• Efficacy and Safety of AmBisome in Combination with Sodium Stibogluconate or Miltefosine and Miltefosine Monotherapy for African Visceral Leishmaniasis: Phase II Randomized Trial

      Wasunna, M; Njenga, S; Balasegaram, M; Alexander, N; Omollo, R; Edwards, T; Dorlo, TPC; Musa, B; Ali, MHS; Elamin, MY; et al. (Public Library of Science (PLoS), 2016-09-14)
      SSG&PM over 17 days is recommended as first line treatment for visceral leishmaniasis in eastern Africa, but is painful and requires hospitalization. Combination regimens including AmBisome and miltefosine are safe and effective in India, but there are no published data from trials of combination therapies including these drugs from Africa.
    • Long term outcomes and prognostics of visceral leishmaniasis in HIV infected patients with use of pentamidine as secondary prophylaxis based on CD4 level: a prospective cohort study in Ethiopia

      Diro, E; Edwards, T; Ritmeijer, K; Fikre, H; Abongomera, c; Kibret, A; Bardonneau, C; Soipei, P; Mutinda, B; Omollo, R; et al. (Public Library of Science, 2019-02-21)
      BACKGROUND: The long-term treatment outcome of visceral leishmaniasis (VL) patients with HIV co-infection is complicated by a high rate of relapse, especially when the CD4 count is low. Although use of secondary prophylaxis is recommended, it is not routinely practiced and data on its effectiveness and safety are limited. METHODS: A prospective cohort study was conducted in Northwest Ethiopia from August 2014 to August 2017 (NCT02011958). HIV-VL patients were followed for up to 12 months. Patients with CD4 cell counts below 200/μL at the end of VL treatment received pentamidine prophylaxis starting one month after parasitological cure, while those with CD4 count ≥200 cells/μL were followed without secondary prophylaxis. Compliance, safety and relapse-free survival, using Kaplan-Meier analysis methods to account for variable time at risk, were summarised. Risk factors for relapse or death were analysed. RESULTS: Fifty-four HIV patients were followed. The probability of relapse-free survival at one year was 50% (95% confidence interval [CI]: 35-63%): 53% (30-71%) in 22 patients with CD4 ≥200 cells/μL without pentamidine prophylaxis and 46% (26-63%) in 29 with CD4 <200 cells/μL who started pentamidine. Three patients with CD4 <200 cells/μL did not start pentamidine. Amongst those with CD4 ≥200 cells/μL, VL relapse was an independent risk factor for subsequent relapse or death (adjusted rate ratio: 5.42, 95% CI: 1.1-25.8). Except for one case of renal failure which was considered possibly related to pentamidine, there were no drug-related safety concerns. CONCLUSION: The relapse-free survival rate for VL patients with HIV was low. Relapse-free survival of patients with CD4 count <200cells/μL given pentamidine secondary prophylaxis appeared to be comparable to patients with a CD4 count ≥200 cells/μL not given prophylaxis. Patients with relapsed VL are at higher risk for subsequent relapse and should be considered a priority for secondary prophylaxis, irrespective of their CD4 count.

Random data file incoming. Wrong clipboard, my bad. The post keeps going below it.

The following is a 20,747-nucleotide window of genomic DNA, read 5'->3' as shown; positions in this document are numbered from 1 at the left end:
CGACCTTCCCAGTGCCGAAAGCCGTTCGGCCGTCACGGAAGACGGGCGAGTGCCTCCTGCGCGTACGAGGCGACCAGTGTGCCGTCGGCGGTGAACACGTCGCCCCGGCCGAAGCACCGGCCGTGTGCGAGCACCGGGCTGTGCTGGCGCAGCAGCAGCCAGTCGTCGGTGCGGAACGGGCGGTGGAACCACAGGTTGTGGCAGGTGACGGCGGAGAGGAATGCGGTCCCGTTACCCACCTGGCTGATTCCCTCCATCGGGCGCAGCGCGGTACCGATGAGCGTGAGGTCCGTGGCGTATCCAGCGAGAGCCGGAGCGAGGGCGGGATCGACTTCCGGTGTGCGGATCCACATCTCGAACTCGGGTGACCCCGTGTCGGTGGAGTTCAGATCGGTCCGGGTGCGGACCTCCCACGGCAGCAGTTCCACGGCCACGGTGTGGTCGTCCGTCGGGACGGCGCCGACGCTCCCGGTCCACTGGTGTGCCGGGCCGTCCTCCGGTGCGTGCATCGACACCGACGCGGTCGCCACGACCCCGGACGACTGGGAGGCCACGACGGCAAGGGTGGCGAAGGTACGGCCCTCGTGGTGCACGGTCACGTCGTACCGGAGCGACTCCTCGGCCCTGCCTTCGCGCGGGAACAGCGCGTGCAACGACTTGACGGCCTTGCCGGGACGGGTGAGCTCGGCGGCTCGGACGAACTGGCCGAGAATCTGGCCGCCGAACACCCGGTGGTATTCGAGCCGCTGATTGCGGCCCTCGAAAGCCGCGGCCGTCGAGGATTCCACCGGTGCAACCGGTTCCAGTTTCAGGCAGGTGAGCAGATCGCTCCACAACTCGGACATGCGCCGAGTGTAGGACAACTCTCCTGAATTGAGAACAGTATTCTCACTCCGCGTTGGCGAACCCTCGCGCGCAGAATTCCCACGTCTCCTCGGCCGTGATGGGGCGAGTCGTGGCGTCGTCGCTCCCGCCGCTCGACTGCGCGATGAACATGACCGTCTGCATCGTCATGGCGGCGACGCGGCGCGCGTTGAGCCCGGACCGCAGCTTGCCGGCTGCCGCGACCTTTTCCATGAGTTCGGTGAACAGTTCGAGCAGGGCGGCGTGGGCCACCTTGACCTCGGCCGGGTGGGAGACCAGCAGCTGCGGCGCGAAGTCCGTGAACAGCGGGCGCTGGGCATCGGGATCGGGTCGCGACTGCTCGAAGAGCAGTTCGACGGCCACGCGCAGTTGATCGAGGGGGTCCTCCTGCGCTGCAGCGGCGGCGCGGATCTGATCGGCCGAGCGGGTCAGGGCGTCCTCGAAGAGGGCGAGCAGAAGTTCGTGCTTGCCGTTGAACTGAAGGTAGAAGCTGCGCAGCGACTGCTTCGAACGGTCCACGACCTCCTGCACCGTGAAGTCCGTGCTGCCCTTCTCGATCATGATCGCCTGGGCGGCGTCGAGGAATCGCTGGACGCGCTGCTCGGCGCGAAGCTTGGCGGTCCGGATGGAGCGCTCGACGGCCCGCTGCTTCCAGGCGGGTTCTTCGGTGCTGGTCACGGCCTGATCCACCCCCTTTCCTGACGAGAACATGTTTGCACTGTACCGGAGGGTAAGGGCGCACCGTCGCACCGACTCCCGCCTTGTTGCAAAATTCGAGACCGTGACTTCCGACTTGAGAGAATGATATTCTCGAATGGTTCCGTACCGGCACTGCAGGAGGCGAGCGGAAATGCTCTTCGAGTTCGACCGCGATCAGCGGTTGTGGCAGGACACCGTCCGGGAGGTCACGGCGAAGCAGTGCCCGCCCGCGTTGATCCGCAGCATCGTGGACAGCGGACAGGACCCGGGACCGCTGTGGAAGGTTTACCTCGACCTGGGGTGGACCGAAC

• Long-term Clinical Outcomes in Visceral Leishmaniasis-HIV Co-infected Patients during and after Pentamidine Secondary Prophylaxis in Ethiopia: a single-arm clinical trial

      Diro, E; Ritmeijer, K; Boelaert, M; Alves, F; Mohammed, R; Abongomera, C; Ravinetto, R; De Crop, M; Fikre, H; Adera, C; et al. (Oxford University Press, 2017-09-13)
      We have conducted a single-arm trial evaluating monthly pentamidine secondary prophylaxis (PSP) to prevent visceral leishmaniasis (VL) relapse in Ethiopian HIV-patients. Outcomes at 12 months of PSP have been previously reported, supporting PSP effectiveness and safety. However, remaining relapse-free after PSP discontinuation is vital. We now report outcomes and associated factors for a period of upto 2.5 years after initiating PSP, including one year follow-up after PSP discontinuation.
    • A Randomized Trial of AmBisome Monotherapy and AmBisome and Miltefosine Combination to Treat Visceral leishmaniasis in HIV Co-infected Patients in Ethiopia

      Diro, E; Blesson, S; Edwards, T; Ritmeijer, K; Fikre, H; Admassu, H; Kibret, A; Ellis, SJ; Bardonneau, C; Zijlstra, EE; et al. (Public Library of Science, 2019-01-17)
      Visceral leishmaniasis (VL) in human immunodeficiency virus (HIV) co-infected patients requires special case management. AmBisome monotherapy at 40 mg/kg is recommended by the World Health Organization. The objective of the study was to assess if a combination of a lower dose of AmBisome with miltefosine would show acceptable efficacy at the end of treatment.
    • Safety and Effectiveness of Sodium Stibogluconate and Paromomycin Combination for the Treatment of Visceral Leishmaniasis in Eastern Africa: Results from a Pharmacovigilance Programme

      Kimutai, R; Musa, AM; Njoroge, S; Omollo, R; Alves, F; Hailu, A; Khalil, EAG; Diro, E; Soipei, P; Musa, B; et al. (Springer Link, 2017-01-09)
      In 2010, WHO recommended a new first-line treatment for visceral leishmaniasis (VL) in Eastern Africa. The new treatment, a combination of intravenous (IV) or intramuscular (IM) sodium stibogluconate (SSG) and IM paromomycin (PM) was an improvement over SSG monotherapy, the previous first-line VL treatment in the region. To monitor the new treatment's safety and effectiveness in routine clinical practice a pharmacovigilance (PV) programme was developed.